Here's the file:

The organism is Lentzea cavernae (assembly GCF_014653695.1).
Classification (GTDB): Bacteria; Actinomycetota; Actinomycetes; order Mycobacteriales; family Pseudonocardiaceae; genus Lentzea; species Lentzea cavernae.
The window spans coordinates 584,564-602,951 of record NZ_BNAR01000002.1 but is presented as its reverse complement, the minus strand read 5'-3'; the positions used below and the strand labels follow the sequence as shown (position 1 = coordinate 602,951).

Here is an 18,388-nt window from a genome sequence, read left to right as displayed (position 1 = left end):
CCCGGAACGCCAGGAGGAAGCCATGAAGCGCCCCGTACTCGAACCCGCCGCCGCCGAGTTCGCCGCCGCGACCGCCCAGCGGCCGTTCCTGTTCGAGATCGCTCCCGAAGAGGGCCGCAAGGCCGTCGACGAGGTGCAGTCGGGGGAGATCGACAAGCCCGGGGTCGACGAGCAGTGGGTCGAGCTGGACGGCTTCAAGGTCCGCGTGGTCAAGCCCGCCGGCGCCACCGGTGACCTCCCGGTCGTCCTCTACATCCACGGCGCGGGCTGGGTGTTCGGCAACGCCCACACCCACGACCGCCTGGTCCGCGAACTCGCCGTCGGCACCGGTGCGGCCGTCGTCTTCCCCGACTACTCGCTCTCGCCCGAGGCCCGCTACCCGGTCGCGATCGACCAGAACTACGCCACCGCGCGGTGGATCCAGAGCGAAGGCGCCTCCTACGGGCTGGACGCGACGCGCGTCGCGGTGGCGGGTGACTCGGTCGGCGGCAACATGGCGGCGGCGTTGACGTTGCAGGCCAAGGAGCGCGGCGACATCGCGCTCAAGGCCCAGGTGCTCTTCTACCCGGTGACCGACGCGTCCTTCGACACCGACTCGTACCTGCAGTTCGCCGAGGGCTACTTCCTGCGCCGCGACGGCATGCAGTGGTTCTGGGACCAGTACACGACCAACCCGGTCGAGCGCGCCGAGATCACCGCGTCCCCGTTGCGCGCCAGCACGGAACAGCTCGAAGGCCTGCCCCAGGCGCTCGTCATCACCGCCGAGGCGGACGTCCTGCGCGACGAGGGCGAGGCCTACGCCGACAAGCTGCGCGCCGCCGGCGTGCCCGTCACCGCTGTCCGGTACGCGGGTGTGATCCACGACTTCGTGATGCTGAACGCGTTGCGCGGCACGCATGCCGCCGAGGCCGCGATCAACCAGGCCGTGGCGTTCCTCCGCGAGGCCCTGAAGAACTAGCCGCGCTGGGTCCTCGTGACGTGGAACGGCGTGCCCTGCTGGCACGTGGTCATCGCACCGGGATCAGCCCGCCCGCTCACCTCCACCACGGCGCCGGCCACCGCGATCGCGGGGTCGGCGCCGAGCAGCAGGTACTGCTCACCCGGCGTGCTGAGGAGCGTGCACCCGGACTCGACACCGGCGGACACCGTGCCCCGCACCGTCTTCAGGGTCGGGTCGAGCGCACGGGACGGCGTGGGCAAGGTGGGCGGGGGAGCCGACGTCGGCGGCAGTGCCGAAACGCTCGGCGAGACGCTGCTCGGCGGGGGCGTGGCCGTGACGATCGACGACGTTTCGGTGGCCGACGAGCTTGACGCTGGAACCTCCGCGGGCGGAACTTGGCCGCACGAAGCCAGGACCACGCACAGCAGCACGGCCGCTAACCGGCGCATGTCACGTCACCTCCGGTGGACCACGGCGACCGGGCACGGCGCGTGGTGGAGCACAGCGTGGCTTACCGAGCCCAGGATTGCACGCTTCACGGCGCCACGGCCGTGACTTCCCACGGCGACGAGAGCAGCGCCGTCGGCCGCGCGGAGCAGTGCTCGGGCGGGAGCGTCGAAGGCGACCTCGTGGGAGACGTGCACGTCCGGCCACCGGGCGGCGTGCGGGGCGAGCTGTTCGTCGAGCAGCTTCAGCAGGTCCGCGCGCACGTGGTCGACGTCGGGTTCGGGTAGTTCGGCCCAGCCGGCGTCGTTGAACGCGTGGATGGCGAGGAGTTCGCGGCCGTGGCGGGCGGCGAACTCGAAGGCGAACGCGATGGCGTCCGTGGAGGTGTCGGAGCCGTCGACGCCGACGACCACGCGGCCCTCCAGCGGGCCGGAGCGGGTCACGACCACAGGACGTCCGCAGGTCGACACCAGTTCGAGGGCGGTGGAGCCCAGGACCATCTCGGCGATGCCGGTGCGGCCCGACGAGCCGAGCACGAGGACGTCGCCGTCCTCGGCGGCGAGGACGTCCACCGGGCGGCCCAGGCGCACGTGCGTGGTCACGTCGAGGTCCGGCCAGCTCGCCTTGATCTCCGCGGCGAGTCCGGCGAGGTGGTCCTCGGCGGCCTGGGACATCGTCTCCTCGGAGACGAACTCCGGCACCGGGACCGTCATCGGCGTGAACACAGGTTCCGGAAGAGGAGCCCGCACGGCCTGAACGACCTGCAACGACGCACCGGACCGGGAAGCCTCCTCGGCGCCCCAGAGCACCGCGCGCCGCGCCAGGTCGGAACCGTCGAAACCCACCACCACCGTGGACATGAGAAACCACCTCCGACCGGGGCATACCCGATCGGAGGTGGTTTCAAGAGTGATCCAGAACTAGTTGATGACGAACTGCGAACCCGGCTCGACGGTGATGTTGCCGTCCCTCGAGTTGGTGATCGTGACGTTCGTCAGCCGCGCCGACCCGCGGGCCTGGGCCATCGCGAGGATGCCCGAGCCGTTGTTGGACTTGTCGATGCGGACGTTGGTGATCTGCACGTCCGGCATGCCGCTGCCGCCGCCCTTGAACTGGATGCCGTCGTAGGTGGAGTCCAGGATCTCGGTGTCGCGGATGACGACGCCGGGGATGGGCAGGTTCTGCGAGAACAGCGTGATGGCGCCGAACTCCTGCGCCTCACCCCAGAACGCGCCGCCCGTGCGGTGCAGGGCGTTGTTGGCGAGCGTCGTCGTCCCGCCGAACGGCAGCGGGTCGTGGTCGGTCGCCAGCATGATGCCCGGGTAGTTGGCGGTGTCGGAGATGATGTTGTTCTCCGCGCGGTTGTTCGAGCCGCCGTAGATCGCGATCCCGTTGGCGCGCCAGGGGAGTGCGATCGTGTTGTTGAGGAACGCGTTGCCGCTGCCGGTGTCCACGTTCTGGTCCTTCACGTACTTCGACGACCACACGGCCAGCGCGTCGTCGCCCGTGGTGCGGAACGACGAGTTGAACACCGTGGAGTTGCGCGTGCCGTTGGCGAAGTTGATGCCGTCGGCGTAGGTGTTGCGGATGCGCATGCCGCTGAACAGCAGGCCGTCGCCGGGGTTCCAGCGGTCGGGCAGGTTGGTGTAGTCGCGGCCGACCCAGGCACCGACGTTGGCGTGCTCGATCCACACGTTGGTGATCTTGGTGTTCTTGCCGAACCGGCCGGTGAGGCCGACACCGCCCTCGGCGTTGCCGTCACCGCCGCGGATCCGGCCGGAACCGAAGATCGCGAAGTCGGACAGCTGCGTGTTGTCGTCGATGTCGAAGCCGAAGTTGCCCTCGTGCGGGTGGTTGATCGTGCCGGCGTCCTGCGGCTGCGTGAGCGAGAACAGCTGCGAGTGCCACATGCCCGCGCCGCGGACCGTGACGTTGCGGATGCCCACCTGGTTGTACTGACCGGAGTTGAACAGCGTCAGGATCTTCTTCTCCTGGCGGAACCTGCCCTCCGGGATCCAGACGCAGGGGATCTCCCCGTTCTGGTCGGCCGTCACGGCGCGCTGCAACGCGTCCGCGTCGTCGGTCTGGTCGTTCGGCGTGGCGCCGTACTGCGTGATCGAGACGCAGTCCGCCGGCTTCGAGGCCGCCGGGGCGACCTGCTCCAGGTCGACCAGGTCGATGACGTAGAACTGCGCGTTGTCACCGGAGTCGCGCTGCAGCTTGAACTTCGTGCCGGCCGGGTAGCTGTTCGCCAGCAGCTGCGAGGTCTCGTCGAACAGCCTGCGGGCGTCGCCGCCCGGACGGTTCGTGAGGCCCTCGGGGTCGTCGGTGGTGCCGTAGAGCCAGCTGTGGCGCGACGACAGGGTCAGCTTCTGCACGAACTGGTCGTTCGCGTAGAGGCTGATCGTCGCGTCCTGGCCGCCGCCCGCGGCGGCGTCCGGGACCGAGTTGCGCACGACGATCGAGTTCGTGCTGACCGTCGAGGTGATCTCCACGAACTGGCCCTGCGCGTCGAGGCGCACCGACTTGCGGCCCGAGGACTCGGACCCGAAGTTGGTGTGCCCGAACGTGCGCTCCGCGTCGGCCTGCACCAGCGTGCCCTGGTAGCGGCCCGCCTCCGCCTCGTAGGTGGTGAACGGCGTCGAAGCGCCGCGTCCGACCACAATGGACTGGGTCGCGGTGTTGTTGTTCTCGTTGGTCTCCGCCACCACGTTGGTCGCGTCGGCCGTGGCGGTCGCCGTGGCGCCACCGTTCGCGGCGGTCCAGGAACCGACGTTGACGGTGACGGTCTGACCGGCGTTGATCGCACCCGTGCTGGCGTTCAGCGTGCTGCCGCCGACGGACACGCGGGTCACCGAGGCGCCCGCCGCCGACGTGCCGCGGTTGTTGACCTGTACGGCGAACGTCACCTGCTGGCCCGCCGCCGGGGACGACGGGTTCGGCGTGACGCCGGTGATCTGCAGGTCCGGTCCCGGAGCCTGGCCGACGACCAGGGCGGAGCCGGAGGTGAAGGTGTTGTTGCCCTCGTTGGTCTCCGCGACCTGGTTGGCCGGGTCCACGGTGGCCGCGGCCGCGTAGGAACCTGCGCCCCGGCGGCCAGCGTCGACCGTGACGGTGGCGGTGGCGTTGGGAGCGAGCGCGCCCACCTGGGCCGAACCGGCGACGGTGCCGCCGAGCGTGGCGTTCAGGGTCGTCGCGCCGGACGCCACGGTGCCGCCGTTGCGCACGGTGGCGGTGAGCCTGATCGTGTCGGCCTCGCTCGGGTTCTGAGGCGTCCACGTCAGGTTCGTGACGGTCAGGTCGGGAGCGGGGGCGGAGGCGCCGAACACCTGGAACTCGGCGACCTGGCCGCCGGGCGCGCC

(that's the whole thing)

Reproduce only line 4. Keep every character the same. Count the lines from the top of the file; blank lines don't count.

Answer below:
Here is an 18,388-nt window from a genome sequence, read left to right as displayed (position 1 = left end):